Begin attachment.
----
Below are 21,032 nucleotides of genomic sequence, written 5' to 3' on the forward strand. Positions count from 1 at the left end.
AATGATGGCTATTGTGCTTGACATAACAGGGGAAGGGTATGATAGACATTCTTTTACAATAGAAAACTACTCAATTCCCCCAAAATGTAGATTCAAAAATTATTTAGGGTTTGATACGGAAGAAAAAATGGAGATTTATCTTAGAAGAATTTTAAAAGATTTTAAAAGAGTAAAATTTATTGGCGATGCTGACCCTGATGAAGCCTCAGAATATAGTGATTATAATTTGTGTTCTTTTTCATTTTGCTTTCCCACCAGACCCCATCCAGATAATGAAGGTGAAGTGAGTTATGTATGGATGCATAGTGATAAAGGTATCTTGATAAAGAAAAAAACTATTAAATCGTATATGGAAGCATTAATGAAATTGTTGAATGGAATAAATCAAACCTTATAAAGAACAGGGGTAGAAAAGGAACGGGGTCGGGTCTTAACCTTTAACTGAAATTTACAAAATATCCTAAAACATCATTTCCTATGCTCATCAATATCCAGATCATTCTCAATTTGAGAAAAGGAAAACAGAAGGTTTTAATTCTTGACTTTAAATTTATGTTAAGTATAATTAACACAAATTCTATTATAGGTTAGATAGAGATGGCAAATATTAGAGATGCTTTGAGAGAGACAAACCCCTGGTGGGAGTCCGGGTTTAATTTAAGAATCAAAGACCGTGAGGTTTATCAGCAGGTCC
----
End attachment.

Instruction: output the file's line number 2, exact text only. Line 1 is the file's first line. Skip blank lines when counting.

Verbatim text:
AATGATGGCTATTGTGCTTGACATAACAGGGGAAGGGTATGATAGACATTCTTTTACAATAGAAAACTACTCAATTCCCCCAAAATGTAGATTCAAAAATTATTTAGGGTTTGATACGGAAGAAAAAATGGAGATTTATCTTAGAAGAATTTTAAAAGATTTTAAAAGAGTAAAATTTATTGGCGATGCTGACCCTGATGAAGCCTCAGAATATAGTGATTATAATTTGTGTTCTTTTTCATTTTGCTTTCCCACCAGACCCCATCCAGATAATGAAGGTGAAGTGAGTTATGTATGGATGCATAGTGATAAAGGTATCTTGATAAAGAAAAAAACTATTAAATCGTATATGGAAGCATTAATGAAATTGTTGAATGGAATAAATCAAACCTTATAAAGAACAGGGGTAGAAAAGGAACGGGGTCGGGTCTTAACCTTTAACTGAAATTTACAAAATATCCTAAAACATCATTTCCTATGCTCATCAATATCCAGATCATTCTCAATTTGAGAAAAGGAAAACAGAAGGTTTTAATTCTTGACTTTAAATTTATGTTAAGTATAATTAACACAAATTCTATTATAGGTTAGATAGAGATGGCAAATATTAGAGATGCTTTGAGAGAGACAAACCCCTGGTGGGAGTCCGGGTTTAATTTAAGAATCAAAGACCGTGAGGTTTATCAGCAGGTCC